In addition, Yishai instructed the secretary of the kashrut department to send a WhatsApp message to the 14 kashrut inspectors in Jerusalem explicitly instructing them not to cooperate in any way with any official from Stern’s office unless the inquiry came directly from the rabbi himself.

Kutscher argues that this message was intended to shut down Stern’s efforts to examine the deficiencies in the Jerusalem kashrut supervision department and thereby prevent the rabbi from implementing his reform agenda.

Apart from the irregularities in the conduct of kashrut supervisors, concern has also been raised by Stern’s staff about the actual appointment of the kashrut supervisors themselves, which include three brothers, one brother-in-law and the father-in-law of the current secretary of the kashrut department of the Jerusalem Religious Council, who is himself a kashrut supervisor.

At the Knesset Committee hearing on Wednesday, the head of the Jerusalem Police Fraud Office, Superintendent Isaac Simon, said that his department was examining whether or not to open an investigation into the irregularities within the Jerusalem Religious Council and its kashrut department.

Also in attendance at the meeting was Elad Malka, a member of the Jerusalem Municipal Council for the Hitorerut Jerusalem party who filed a complaint to the State Comptroller’s Office regarding the various irregularities in the kashrut department discovered by Stern’s staff.

Malka said that since filing the complaint he has been subject to legal and political threats, and said that there was “thick and heavy smoke” above the Jerusalem Religious Council, “which indicates there is an inferno and not just a fire.”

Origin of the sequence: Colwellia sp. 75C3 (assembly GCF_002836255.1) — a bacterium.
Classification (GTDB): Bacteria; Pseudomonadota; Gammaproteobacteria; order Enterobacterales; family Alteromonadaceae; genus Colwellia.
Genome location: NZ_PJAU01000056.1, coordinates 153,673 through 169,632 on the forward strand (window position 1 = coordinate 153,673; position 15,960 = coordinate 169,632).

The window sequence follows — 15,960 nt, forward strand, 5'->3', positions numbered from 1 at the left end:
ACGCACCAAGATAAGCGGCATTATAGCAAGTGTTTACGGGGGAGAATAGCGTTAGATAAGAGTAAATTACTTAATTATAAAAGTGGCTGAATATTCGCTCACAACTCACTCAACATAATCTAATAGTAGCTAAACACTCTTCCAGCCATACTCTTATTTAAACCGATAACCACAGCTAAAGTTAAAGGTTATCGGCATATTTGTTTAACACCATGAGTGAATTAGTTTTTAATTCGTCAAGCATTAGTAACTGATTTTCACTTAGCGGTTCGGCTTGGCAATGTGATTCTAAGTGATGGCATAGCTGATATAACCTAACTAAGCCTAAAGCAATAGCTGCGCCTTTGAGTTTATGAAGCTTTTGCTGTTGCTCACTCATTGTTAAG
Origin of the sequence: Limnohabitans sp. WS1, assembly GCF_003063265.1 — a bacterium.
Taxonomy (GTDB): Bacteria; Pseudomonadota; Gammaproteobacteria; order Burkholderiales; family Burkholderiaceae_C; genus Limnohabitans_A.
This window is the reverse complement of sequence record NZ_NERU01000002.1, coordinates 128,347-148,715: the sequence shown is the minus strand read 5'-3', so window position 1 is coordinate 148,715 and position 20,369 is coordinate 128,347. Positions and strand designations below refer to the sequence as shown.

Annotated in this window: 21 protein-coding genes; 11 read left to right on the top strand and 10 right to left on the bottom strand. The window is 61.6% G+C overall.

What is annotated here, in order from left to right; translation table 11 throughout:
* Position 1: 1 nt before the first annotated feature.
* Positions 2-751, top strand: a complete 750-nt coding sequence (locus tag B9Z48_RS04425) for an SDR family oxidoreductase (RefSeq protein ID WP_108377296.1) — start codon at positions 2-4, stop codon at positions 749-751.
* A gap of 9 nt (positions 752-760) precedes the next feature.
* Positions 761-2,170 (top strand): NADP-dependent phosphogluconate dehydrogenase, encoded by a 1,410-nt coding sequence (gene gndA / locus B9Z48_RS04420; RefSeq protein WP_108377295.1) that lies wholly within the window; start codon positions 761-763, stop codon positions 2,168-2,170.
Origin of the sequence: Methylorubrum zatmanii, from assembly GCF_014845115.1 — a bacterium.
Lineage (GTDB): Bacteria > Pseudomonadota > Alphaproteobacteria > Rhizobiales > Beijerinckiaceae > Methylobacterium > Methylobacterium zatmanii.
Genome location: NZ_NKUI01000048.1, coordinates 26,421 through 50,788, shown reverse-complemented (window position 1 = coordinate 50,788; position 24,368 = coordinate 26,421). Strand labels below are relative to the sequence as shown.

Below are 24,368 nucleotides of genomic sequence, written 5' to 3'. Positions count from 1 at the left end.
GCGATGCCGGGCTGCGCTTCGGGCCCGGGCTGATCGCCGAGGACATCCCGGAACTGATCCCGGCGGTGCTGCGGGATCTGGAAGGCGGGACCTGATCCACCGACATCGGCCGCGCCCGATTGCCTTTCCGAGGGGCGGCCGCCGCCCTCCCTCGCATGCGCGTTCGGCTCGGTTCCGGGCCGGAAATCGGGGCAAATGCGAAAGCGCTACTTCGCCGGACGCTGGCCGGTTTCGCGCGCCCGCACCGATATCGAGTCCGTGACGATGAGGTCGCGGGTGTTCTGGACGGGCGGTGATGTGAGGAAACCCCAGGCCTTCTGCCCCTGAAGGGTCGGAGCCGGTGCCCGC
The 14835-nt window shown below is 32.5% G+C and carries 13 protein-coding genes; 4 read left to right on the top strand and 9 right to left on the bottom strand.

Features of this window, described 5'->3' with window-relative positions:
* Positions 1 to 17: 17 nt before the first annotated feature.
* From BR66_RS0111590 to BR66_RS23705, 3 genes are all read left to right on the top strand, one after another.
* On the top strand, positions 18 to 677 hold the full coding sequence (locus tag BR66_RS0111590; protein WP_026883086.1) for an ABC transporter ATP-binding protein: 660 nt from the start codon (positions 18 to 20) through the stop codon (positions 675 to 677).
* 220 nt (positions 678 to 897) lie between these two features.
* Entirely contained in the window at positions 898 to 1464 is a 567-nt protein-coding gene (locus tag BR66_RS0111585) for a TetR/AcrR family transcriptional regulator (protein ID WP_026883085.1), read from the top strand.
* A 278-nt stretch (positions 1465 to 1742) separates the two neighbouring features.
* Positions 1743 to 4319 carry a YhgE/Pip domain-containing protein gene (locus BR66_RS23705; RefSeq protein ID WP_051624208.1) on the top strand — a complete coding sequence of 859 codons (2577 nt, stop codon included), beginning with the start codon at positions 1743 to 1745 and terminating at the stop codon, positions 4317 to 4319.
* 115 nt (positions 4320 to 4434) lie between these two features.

Yesh Atid MK Aliza Lavie, who called for the Knesset committee hearing, said that it was the Knesset’s responsibility to protect whistleblowers and those attempting to expose corruption in government institutions.

“The severe suspicions require deep examination and correction on an organizational level as well as [addressing] the quality of the kashrut [service],” she said.

“The reality in Jerusalem demonstrates institutional failure between the chief rabbi [of Jeusalem] and the religious council. Those who expose corruption must not be harmed and I am here to lead a process of reform in Jerusalem and in other religious councils.”

During the hearing, Lavie clashed with committee chairman and Likud MK Dudu Amsallem who asked to expedite the hearing saying that “there are more important hearings to follow.”

Amsallem did say however that he welcomed the intervention of the State Comptroller preventing the dismissal of Stern’s chief of staff and agreed that efforts should be made to protect anyone exposing irregularities in the kashrut system.

Yishai did not respond to a request for comment by The Jerusalem Post.

During the Knesset committee hearing he said that he had addressed the issue of kashrut supervisors who do not visit the restaurants under their supervision and said that “many supervisors have been fired.”

According to Stern’s office however, only two supervisors have been fired including the supervisor fired by Stern himself.

As reported by Vos Iz Neias